To ensure the right people are on the governance team, it is important to engage stakeholders in the team-forming process. This helps to build trust and engagement among stakeholders and can lead to cost savings through a deeper understanding of potential purchasing challenges.

Step 4: Consult Your Local Experts and Interested Parties

Although modern technology has made it easier for people to connect with each other, there is still no substitute for firsthand experience living and working in other parts of the world. As an American, my personal experiences in Asia, LATAM, EMEA, and the United Kingdom have provided me with a deep understanding and appreciation for the culturally specific challenges global teams face.

Although it may not always be financially feasible, it can be beneficial to assign team members from the central organization to work in a particular region or to have regional team members join the central team; this can ensure you are building a model that works across the enterprise. A successful global team recognizes and embraces the unique qualities and perspectives that each team member brings to the group.

Allowing flexibility means adaptation—not the creation of a unique model. Build flexibility into your operating model, allowing for certain regions and business units to make their own regional adaptations. Of course, any regional adaptations should be considered through your governance teams.

Step 5: Establish Global Partnerships

A well-connected, effective global learning team can assist the organization in finding and partnering with the right organizations around the world. As different regions develop and grow, so do the local resources available in those areas. It is essential to be selective when choosing partners and to prioritize organizations that complement your areas of weakness or inexperience.

It is also important to consider whether potential partners share your organizational values, have the desire and ability to collaborate and build capabilities that meet your needs, and are willing to work with and across learning providers in your best interests. When you select learning partners, consider their ability to deploy learning where your business operates and their willingness to collaborate and partner with your network of providers.

Experience More Efficient Global Employee Training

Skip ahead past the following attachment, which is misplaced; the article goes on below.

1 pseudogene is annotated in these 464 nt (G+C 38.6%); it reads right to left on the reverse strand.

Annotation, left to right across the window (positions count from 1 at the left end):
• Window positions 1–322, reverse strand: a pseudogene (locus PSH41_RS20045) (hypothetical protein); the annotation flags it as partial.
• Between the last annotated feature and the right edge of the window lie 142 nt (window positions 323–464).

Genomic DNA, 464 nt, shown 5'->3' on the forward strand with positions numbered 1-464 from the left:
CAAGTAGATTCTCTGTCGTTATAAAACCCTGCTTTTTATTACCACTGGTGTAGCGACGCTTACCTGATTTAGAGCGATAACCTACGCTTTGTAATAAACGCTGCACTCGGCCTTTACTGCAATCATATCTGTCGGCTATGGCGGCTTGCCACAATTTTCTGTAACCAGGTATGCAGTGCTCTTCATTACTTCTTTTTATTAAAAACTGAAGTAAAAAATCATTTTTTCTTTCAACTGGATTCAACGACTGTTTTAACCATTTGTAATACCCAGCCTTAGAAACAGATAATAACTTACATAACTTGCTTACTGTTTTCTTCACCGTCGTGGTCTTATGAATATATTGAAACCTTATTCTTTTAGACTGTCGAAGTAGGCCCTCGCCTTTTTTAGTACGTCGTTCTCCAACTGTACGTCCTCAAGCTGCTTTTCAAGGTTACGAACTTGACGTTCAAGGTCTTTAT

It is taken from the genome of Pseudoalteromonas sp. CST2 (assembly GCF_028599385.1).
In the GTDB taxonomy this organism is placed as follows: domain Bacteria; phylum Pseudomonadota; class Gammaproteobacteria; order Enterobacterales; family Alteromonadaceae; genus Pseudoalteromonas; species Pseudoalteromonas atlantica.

It is important to recognize that modern learning strategies can present numerous benefits like bringing savings to your organization. Leveraging shared service centers, creating a cost-effective resource arbitrage, and outsourcing operations are not only about savings, though; they are also key to reinvesting in talent and learning initiatives. They are opportunities to adjust your global spend in a way that allows learning organizations to become better strategic business partners.

How you establish governance and relationships now will have a significant impact on your ability to navigate and successfully respond to future changes. To learn more about learning vendor management or building and maintaining a successful training delivery team, check out our other resources on gpstrategies.com.

About the Authors

Dan Miller, Senior Vice President
Recognized as one of the top 20 Training Industry influencers by Training Industry Inc., Dan Miller is more than just a Senior Vice President at GP Strategies. He is an industry thought leader with more than 20 years of service at GP Strategies. He has led our expansion into the Asia-Pacific theater; overseen the development of GP Strategies' marketing and business development strategies for our learning outsourcing services; developed our Enterprise Assessment Methodology; and managed the design, delivery, and measurement of large-scale training interventions for our Company. He holds a B.S. in human resource management, an MBA from Anderson University, and an executive certificate in global management from Thunderbird University. Dan is also an accomplished speaker, having presented at key learning industry conferences such as ATD, Global Learning Summit, CLO Symposium, and the World Learning Summit.